in ’98, i played in germany as a striker in a 4-4-2. back then, i always had a strike partner and, embarrassingly, didn’t recognize that there was a difference between a striker and a center forward. there was a game we played where we had a defender sent off and i had to play alone up top. i struggled mightily as i didn’t know what i was doing and was subbed out. the guy that came on for me struggled as well. the next week, one of the coaches conducted a week-long functional session with the strikers on how to play as a center forward and explained the difference between the two positions. that week was an eye opener and had a profound effect on how i played as well as allowing me to appreciate the difference between the two positions. since then, i’ve always had a real sensitivity and understanding for the center forward role.

    does this make me some sort of expert on center forwards? no, but i do have perspective based not only on my seemingly narrow views, but experience. lacazette is a fine player and i believe can have an incredible career at arsenal. i just don’t think it’s at the center forward role; he can be every bit as effective as a striker without the additional demands of a center forward. with that, arshavin could have had an excellent career at arsenal also if he played as a second striker and not on the left wing. we’ll see what wenger does.

    1. Very interesting perspective. I always thought of the CF as a striker who is more involved in the build-up play than someone who is simply great at finishing off moves. To put it loosely, a CF is someone who can lead the line on their own. I think if you look at the different type of CFs we have seen – Lewandowski, Messi, Aguero, Costa – there is no singular definition of what a CF is. Aguero plays CF but his qualities are very much that of a striker. Messi has played the CF role to devastating effect but he is a completely different type of player than Aguero. So maybe one can say that a CF is also a striker but a striker is not necessarily a CF.

      Without trying to sound someone who doesn’t appreciate these subtle differences, I don’t want to get too bogged down with semantics. The question for me is whether Lacazette can lead the line by himself. He has done so well at Lyon (even considering that Kefir played close to him) but it’s a big step up in the premier league so we will have to see how well he does at Arsenal. I think Alexis and Ozil can create space for him, and his movement seems intelligent enough to be successful here. I certainly hope he can play the CF role because that’s why Wenger bought him and that’s the role we all want to see him do well in.

      1. first, you said that a striker can be a center forward but a center forward is not necessarily a striker. i think you have that backwards. a center forward (lewandowski/suarez/aguero) can play as a striker but a striker (walcott/griezmann/dybala) may not be able to function as a center forward. except for that, your understanding of the role of a center forward is 100% in line with mine.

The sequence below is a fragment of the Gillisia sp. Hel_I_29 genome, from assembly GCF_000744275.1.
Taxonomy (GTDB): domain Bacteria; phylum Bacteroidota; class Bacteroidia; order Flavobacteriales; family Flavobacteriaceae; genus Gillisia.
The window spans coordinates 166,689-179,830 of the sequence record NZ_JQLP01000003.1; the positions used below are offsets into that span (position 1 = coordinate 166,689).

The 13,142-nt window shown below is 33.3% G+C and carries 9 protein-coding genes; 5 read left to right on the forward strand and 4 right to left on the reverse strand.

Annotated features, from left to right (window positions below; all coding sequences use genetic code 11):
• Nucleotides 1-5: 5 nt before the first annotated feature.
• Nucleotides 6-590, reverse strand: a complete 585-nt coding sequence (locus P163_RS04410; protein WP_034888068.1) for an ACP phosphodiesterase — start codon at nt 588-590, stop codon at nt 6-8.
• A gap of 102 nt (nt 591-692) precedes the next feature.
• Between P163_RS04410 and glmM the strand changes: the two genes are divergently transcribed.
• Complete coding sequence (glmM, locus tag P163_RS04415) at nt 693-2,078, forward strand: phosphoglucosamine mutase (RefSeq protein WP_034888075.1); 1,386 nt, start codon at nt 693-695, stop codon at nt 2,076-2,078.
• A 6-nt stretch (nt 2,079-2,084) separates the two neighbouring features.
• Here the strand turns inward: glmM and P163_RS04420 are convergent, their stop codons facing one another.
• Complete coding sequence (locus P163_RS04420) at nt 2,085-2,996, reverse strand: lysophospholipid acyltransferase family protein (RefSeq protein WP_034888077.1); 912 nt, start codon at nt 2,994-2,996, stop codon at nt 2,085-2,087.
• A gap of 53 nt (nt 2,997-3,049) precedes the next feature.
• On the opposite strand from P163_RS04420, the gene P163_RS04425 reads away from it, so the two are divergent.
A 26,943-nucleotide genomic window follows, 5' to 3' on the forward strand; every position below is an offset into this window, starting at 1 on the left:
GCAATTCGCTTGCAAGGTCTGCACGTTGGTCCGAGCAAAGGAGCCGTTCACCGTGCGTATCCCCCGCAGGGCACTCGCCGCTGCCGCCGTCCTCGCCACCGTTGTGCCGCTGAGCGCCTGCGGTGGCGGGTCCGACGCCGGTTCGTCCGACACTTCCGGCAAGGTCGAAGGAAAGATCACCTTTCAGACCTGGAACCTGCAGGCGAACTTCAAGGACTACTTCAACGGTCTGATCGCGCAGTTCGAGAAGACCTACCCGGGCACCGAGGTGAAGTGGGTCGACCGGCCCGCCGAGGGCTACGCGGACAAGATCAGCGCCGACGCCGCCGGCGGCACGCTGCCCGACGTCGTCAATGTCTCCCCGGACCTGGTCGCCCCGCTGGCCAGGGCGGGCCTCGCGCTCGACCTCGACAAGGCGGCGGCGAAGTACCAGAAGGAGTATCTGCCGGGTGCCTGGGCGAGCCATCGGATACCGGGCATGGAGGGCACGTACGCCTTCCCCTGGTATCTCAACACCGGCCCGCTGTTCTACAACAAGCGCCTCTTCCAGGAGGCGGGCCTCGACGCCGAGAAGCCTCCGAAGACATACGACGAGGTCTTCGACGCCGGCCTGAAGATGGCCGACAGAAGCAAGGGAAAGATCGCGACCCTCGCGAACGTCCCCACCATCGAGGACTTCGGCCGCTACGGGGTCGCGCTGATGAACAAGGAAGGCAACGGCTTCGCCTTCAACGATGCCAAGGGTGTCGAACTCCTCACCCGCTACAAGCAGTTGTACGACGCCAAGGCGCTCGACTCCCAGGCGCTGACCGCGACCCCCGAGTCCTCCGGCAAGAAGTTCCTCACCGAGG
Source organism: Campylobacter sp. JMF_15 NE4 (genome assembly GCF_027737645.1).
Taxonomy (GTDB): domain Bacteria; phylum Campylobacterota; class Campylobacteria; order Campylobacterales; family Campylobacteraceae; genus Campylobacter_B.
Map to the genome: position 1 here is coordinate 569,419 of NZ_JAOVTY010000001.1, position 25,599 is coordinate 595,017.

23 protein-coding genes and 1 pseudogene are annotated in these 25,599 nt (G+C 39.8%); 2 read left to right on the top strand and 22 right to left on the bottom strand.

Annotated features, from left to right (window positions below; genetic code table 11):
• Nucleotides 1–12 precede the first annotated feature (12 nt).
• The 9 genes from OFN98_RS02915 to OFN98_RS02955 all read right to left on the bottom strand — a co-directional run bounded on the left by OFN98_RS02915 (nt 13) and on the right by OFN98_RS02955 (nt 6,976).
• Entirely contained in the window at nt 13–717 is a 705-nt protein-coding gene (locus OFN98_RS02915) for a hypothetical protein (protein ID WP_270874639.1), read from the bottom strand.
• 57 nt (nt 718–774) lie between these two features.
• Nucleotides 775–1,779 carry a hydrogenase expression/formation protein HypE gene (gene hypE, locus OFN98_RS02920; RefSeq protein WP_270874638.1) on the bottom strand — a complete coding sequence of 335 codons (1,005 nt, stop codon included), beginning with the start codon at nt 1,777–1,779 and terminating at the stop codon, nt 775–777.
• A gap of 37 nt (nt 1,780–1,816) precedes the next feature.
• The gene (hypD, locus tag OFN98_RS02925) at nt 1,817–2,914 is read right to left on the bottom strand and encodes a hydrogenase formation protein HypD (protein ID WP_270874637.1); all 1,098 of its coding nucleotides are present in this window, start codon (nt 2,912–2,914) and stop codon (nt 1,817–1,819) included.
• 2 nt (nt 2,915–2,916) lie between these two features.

as for messi playing center forward, he was more of a false 9. that was a cruyff-based strategy that barcelona had to adopt because they replaced zlatan with david villa and later alexis sanchez, neither of whom are center forwards, and they struggled to score. likewise, when spain won the world cup, their center forward (fernando torres) was playing like dog crap so they instituted the false 9 strategy by playing fabregas there and torres became plan b. you have to have exceptional talent in midfield to play with a false 9. well, barcelona may have had the most talented midfield many of us have ever seen.

        you’re right, the bottom line is can lacazette lead the line in the bpl to better effect than giroud. i have serious doubts but, if this is wenger’s plan, time will tell. i believe he can be equally devastating as a striker but center forward in the bpl has destroyed many great players in the past. we’ll see how he does.

      2. another option is to simply invert the front 3. instead of playing with two strikers behind a center forward, simply drop the center forward and put an attacking midfielder behind the two strikers. this gives arsenal an extra man in midfield and eliminates the need for a center forward; arsenal play a 3-5-2. that’s just a thought.

        1. I completely agree about the option of inverting the front 3 (not that we should do it, but that it’s an attractive option). But I wouldn’t do that with an eye for Giroud being one of those strikers (not sure if that’s what you were thinking or not). To be frank, I don’t want Giroud regularly in our starting lineup. I’m tired of seeing such a limited footballer in our team (yes he’s good at what he’s good at, but it’s not enough to be a starter for us, at least if we’re going to play the way Wenger wants his teams to play). I’m happy for him to be in the squad, but we need to move on from depending on him to regularly start for us, because in spite of his goals, he holds our overall team play back.